“We must be humble in the face of this virus,” Health Secretary Matt Hancock told Parliament on Monday, adding that there were now 86 areas with five or more cases of the variant with the highest transmission rate. “Poses a real risk. “If the overall number of cases, at 2,323, remains low, it is multiplying rapidly.
Mr Johnson continues to hear criticism for not cracking down on travel from India quickly enough, even sparing it for a few weeks after placing restrictions on travel from Pakistan and Bangladesh.
Under the UK travel system, people arriving from “red list” countries deemed to be high risk must self-quarantine in hotels.
“Our borders have been as secure as a sieve,” said Jonathan Ashworth, speaking on behalf of the opposition Labor Party on health issues. “The delay in adding India to the Red List is certainly a catastrophic misstep.”
Pakistan and Bangladesh were put on the red list on April 9, but India was not added until April 23, and Mr Johnson’s critics have suggested he was reluctant to upset the Indian prime minister , Narendra Modi, with whom he is trying to strike a trade deal.
Mr Hancock rejected this claim and said many more people arriving from Bangladesh and Pakistan had tested positive for Covid-19 than those arriving from India. In parliament on Monday he accused the Labor Party of selective pullback, saying that last month the Indian variant had not been identified as worrying.
But some experts believe that the government should have reacted more quickly to the emergence of the variant. “Many of us in the UK are appalled at the huge delay in classifying it as a variant of concern,” said Peter English, retired communicable disease consultant.
“You can’t stop diseases from crossing borders – they inevitably will,” he said, adding, “But you can slow the spread, and while that happens you can learn more about it. subject.”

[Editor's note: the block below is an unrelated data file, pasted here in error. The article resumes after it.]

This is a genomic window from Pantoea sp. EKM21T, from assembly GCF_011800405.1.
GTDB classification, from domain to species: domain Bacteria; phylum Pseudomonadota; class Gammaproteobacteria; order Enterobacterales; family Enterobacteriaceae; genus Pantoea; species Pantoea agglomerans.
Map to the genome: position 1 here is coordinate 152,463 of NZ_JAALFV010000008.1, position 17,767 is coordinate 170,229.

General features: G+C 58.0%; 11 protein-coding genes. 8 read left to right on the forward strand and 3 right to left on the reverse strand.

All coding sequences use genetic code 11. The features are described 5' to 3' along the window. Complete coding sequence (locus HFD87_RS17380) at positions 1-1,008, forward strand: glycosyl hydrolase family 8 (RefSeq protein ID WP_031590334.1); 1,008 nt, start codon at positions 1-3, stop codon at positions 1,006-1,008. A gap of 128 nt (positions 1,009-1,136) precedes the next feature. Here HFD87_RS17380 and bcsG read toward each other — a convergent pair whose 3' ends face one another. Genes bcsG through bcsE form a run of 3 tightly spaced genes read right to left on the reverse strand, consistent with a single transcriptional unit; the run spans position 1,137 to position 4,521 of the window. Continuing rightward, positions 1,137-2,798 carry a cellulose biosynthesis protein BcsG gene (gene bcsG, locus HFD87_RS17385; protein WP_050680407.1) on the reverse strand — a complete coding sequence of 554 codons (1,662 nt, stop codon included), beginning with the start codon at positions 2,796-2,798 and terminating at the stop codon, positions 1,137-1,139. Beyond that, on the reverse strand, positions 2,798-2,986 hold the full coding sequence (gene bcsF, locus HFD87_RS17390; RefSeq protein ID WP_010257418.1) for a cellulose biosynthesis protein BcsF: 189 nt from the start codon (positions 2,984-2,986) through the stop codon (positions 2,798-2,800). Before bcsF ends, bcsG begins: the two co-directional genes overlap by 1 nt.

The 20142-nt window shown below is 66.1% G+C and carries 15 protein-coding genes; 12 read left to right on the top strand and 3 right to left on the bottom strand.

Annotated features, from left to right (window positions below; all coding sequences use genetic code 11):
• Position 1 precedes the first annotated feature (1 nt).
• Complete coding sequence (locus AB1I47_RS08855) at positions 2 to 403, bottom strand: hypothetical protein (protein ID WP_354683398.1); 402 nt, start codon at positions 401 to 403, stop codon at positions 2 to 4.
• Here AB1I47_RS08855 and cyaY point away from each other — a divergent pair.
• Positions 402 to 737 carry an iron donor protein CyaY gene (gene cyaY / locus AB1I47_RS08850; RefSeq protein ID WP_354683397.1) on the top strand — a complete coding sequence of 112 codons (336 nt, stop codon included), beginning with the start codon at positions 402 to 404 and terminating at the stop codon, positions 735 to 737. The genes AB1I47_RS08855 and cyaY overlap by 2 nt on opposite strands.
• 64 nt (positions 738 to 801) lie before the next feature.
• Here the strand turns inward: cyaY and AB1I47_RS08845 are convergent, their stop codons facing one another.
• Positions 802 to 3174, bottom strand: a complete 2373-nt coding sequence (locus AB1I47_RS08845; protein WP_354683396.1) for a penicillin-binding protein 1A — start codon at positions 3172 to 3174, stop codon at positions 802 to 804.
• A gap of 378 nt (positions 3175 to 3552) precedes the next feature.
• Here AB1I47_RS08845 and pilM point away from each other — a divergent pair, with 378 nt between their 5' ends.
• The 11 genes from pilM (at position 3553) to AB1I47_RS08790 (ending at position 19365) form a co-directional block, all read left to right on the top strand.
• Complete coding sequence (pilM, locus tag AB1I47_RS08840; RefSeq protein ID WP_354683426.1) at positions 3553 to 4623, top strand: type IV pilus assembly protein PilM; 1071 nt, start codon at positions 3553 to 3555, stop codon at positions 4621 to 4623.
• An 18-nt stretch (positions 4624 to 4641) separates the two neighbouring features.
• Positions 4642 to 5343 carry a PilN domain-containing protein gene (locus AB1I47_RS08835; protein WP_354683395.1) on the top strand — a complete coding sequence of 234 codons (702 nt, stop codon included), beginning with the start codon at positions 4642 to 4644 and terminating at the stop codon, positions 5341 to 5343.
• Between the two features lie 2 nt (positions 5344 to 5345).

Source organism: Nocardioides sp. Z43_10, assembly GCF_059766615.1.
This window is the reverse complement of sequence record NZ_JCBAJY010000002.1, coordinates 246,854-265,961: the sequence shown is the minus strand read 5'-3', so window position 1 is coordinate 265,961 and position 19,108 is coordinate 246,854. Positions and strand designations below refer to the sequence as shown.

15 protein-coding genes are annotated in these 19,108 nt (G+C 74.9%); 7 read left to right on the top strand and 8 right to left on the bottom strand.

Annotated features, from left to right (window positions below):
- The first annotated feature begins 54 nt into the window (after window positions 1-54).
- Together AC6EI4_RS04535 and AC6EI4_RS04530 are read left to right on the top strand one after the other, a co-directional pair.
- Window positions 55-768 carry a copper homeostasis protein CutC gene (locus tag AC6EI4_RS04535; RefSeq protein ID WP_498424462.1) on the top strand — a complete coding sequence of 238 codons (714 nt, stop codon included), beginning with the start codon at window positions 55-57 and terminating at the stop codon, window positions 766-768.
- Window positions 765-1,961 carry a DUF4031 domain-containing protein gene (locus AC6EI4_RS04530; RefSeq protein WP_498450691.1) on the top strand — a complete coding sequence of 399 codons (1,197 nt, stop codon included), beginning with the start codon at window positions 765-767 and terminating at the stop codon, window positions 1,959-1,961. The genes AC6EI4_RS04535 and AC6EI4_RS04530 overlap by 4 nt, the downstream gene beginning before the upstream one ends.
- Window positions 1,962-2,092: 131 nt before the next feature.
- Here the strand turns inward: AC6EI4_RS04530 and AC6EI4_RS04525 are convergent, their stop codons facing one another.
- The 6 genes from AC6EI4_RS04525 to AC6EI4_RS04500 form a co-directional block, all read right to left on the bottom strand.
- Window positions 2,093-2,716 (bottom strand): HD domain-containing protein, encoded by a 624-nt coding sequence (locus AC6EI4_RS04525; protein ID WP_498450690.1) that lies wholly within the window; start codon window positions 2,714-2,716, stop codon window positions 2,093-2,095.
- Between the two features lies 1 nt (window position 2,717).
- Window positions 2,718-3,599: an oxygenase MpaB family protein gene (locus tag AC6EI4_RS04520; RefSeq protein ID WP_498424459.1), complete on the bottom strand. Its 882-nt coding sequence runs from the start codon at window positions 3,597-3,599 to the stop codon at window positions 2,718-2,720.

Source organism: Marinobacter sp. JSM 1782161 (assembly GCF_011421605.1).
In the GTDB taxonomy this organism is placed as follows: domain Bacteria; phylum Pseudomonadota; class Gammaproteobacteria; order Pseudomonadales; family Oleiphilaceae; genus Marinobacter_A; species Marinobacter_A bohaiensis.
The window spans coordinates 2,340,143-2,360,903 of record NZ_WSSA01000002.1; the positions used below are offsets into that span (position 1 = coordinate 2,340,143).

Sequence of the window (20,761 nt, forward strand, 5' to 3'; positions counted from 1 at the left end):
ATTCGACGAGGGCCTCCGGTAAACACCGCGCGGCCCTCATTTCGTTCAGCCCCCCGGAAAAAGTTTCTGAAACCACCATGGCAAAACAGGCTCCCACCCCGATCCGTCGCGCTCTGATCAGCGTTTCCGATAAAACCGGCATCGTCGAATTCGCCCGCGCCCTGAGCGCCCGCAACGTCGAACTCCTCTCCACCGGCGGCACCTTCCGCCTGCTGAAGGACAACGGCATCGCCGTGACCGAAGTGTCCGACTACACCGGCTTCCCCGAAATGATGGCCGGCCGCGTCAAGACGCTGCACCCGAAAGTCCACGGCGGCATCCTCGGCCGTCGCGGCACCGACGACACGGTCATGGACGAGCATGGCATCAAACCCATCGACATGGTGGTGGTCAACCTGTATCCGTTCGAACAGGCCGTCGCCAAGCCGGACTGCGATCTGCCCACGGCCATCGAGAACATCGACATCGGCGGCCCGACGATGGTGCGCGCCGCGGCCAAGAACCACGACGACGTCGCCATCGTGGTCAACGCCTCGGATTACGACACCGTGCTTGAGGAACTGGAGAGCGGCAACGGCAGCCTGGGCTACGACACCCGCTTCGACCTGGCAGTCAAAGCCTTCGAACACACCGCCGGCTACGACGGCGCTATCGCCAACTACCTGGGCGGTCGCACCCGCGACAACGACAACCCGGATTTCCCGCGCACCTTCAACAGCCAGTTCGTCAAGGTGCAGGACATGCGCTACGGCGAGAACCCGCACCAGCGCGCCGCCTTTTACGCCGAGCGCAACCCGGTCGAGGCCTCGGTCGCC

Mr English said there was not yet enough data available to determine to what extent vaccines fight the variant, but added that more financial support should be given to low-income people who need to self-isolate.
In general, Britons are offered vaccination based on their age, with older people being treated first. Appointments are due to be extended this week to 37, Mr Hancock said.
However, in areas affected by the Indian variant, health chiefs appear to be offering vaccines to some young people, using the flexibility of guidelines that, for example, suggest vaccination of people living in a multigenerational household.
Mr Hancock also said on Monday that out of 19 cases in hospitals in Bolton, most patients were eligible for vaccination but had not had one. This has sparked debate within and beyond Mr Johnson’s Tory Party over whether the lifting of lockdown restrictions should be rescinded to protect people who refuse a vaccine.
Andrew Lloyd Webber, composer and theater manager, told the BBC that the reluctance to get vaccinated was not only foolish but selfish. He added he couldn’t reopen his shows without assurances that all restrictions would be relaxed as planned from June 21, allowing full seats without distancing.
“I feel so deep right now, especially the people who don’t get the vaccine and all, how selfish it is because so many people depend on that June 21 date, they really depend on it,” he said. he declared.
Megan Specia contributed reporting from London.